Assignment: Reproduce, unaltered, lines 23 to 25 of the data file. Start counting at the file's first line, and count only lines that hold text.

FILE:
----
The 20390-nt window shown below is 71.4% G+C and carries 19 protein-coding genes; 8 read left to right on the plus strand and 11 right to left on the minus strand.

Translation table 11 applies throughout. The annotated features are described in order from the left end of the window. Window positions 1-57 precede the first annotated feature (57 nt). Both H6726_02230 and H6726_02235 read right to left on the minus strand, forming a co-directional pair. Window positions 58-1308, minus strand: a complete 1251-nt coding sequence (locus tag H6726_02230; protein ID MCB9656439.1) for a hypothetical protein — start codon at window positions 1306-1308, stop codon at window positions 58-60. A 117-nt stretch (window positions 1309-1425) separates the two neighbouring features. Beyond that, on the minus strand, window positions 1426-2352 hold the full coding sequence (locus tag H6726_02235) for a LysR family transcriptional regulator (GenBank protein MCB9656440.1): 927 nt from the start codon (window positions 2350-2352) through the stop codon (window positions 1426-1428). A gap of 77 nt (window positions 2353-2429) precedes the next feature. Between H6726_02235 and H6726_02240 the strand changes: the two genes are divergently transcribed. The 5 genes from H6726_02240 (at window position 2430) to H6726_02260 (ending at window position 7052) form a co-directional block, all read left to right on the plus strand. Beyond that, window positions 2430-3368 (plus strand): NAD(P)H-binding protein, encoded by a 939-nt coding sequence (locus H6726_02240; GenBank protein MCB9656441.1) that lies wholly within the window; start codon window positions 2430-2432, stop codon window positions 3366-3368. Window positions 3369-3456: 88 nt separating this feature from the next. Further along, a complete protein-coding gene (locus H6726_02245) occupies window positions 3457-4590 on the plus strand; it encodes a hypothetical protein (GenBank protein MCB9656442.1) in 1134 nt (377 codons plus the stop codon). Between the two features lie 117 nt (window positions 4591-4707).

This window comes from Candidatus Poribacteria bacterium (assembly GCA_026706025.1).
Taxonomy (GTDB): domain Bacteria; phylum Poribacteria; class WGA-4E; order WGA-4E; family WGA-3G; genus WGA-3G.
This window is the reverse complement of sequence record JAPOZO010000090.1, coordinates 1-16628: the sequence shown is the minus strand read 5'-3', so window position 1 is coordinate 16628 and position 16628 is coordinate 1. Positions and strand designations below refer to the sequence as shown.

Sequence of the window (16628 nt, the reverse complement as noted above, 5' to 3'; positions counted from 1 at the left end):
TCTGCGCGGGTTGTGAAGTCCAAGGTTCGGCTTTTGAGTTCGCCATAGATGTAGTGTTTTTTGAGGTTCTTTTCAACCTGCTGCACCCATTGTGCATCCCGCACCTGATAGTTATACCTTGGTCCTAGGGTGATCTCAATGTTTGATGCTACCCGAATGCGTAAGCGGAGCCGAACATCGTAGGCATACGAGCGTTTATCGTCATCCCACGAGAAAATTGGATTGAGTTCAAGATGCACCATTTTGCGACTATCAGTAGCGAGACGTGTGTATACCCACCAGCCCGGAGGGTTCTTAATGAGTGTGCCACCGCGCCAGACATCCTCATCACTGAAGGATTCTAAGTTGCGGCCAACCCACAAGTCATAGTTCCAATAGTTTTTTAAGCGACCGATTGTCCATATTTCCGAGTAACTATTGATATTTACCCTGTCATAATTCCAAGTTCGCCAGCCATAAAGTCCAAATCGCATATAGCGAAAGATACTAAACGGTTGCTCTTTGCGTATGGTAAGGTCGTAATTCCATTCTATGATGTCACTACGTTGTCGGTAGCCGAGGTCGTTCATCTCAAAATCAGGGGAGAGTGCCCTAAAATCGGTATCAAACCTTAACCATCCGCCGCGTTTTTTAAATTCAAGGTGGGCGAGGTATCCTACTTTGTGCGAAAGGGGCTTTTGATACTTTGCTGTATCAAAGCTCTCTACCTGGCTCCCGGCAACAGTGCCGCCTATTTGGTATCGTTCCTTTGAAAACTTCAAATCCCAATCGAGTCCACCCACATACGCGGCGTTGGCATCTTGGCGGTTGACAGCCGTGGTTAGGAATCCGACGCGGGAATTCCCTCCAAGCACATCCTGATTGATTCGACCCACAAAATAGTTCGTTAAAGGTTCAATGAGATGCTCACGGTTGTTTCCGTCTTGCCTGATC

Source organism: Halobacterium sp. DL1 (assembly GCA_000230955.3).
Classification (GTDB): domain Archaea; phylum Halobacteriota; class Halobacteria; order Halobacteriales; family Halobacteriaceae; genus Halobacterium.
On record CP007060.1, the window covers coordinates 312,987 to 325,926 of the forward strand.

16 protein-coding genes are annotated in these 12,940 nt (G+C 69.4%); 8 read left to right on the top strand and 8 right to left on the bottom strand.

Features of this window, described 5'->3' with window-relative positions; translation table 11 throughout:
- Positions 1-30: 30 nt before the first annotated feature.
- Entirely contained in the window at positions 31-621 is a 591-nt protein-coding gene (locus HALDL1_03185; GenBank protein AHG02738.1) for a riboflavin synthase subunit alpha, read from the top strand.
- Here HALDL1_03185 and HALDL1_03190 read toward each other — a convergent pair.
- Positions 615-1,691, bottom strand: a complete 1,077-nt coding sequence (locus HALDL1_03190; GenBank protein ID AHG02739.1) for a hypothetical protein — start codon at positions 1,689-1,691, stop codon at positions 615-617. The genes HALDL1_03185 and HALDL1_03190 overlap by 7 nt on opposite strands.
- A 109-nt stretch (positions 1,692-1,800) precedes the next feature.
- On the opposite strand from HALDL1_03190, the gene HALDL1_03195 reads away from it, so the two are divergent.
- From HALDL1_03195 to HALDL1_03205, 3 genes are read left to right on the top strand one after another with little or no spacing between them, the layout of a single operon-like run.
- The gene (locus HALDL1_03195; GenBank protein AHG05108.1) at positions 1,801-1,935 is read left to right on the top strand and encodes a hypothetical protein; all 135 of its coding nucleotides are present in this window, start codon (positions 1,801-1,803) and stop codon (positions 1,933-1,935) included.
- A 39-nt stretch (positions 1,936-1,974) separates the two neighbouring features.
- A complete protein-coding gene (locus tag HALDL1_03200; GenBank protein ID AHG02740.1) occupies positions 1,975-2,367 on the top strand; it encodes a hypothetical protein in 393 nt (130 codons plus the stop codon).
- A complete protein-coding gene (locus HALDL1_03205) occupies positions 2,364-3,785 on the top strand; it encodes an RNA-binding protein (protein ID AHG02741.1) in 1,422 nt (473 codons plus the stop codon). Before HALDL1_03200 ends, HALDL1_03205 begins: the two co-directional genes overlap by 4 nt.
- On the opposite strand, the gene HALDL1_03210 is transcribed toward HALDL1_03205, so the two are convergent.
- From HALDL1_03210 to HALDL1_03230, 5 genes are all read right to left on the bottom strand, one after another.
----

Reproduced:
- A complete protein-coding gene (locus HALDL1_03205) occupies positions 2,364-3,785 on the top strand; it encodes an RNA-binding protein (protein ID AHG02741.1) in 1,422 nt (473 codons plus the stop codon). Before HALDL1_03200 ends, HALDL1_03205 begins: the two co-directional genes overlap by 4 nt.
- On the opposite strand, the gene HALDL1_03210 is transcribed toward HALDL1_03205, so the two are convergent.
- From HALDL1_03210 to HALDL1_03230, 5 genes are all read right to left on the bottom strand, one after another.